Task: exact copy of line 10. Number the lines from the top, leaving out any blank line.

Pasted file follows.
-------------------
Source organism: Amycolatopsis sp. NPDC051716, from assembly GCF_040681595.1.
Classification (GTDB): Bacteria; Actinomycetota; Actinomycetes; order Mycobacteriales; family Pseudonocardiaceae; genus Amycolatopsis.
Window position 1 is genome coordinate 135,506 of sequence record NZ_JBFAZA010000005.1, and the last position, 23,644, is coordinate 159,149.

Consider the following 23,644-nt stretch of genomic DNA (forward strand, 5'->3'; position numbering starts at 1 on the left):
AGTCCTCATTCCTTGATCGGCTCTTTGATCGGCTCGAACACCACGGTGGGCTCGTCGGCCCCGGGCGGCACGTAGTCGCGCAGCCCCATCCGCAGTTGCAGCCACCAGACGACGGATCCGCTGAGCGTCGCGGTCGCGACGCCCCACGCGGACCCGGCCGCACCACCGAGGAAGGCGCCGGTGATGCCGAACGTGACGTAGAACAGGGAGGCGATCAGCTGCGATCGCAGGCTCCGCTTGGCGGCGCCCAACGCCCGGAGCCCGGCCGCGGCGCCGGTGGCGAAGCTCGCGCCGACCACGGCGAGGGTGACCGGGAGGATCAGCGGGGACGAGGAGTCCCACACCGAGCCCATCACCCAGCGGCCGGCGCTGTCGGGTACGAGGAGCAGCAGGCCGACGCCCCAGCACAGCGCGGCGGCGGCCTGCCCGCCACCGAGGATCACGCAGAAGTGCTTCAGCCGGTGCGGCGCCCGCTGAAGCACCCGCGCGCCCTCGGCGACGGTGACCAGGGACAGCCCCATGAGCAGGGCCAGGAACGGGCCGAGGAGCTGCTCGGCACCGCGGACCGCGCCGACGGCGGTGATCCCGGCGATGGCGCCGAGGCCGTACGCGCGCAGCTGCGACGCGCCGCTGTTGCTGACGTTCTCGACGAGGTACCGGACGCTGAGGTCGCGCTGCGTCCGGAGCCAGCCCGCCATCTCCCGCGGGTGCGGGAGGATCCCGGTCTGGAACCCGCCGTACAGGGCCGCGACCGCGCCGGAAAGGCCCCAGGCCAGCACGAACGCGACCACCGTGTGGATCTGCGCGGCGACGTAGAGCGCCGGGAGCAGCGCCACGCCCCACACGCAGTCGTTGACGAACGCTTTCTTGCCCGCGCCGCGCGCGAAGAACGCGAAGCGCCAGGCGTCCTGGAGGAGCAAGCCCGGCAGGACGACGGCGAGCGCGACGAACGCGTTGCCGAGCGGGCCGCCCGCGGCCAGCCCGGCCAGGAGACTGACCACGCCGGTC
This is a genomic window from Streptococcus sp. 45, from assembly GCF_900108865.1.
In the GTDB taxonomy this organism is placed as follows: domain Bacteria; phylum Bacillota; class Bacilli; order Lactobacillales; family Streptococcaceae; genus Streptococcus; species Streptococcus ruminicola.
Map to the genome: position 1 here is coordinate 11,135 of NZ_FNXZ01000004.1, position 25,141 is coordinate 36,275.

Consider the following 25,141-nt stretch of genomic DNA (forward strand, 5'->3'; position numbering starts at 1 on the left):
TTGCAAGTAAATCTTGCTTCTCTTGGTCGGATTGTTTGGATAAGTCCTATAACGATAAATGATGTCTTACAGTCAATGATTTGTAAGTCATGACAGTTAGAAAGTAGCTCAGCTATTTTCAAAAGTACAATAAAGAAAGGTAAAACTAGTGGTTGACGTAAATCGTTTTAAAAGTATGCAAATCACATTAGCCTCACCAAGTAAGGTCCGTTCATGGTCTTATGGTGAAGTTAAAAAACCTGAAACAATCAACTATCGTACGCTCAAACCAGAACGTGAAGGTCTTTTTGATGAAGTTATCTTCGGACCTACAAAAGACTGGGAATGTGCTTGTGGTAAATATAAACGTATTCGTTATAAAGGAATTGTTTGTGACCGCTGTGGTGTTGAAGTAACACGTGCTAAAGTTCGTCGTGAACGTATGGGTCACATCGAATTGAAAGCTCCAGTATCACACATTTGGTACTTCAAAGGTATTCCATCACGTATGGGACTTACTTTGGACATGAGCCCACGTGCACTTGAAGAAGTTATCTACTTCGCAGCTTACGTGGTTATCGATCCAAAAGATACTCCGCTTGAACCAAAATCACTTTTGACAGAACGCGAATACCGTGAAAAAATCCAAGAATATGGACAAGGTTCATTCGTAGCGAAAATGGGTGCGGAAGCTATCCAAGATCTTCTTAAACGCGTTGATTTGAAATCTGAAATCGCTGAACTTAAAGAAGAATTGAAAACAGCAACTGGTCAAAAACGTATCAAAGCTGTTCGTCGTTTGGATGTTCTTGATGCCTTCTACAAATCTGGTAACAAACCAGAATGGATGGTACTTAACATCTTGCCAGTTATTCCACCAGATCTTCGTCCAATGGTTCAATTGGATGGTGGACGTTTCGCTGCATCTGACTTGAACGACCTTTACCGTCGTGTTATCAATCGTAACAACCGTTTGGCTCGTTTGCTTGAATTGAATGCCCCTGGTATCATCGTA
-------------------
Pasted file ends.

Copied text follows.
TTGCAAGTAAATCTTGCTTCTCTTGGTCGGATTGTTTGGATAAGTCCTATAACGATAAATGATGTCTTACAGTCAATGATTTGTAAGTCATGACAGTTAGAAAGTAGCTCAGCTATTTTCAAAAGTACAATAAAGAAAGGTAAAACTAGTGGTTGACGTAAATCGTTTTAAAAGTATGCAAATCACATTAGCCTCACCAAGTAAGGTCCGTTCATGGTCTTATGGTGAAGTTAAAAAACCTGAAACAATCAACTATCGTACGCTCAAACCAGAACGTGAAGGTCTTTTTGATGAAGTTATCTTCGGACCTACAAAAGACTGGGAATGTGCTTGTGGTAAATATAAACGTATTCGTTATAAAGGAATTGTTTGTGACCGCTGTGGTGTTGAAGTAACACGTGCTAAAGTTCGTCGTGAACGTATGGGTCACATCGAATTGAAAGCTCCAGTATCACACATTTGGTACTTCAAAGGTATTCCATCACGTATGGGACTTACTTTGGACATGAGCCCACGTGCACTTGAAGAAGTTATCTACTTCGCAGCTTACGTGGTTATCGATCCAAAAGATACTCCGCTTGAACCAAAATCACTTTTGACAGAACGCGAATACCGTGAAAAAATCCAAGAATATGGACAAGGTTCATTCGTAGCGAAAATGGGTGCGGAAGCTATCCAAGATCTTCTTAAACGCGTTGATTTGAAATCTGAAATCGCTGAACTTAAAGAAGAATTGAAAACAGCAACTGGTCAAAAACGTATCAAAGCTGTTCGTCGTTTGGATGTTCTTGATGCCTTCTACAAATCTGGTAACAAACCAGAATGGATGGTACTTAACATCTTGCCAGTTATTCCACCAGATCTTCGTCCAATGGTTCAATTGGATGGTGGACGTTTCGCTGCATCTGACTTGAACGACCTTTACCGTCGTGTTATCAATCGTAACAACCGTTTGGCTCGTTTGCTTGAATTGAATGCCCCTGGTATCATCGTA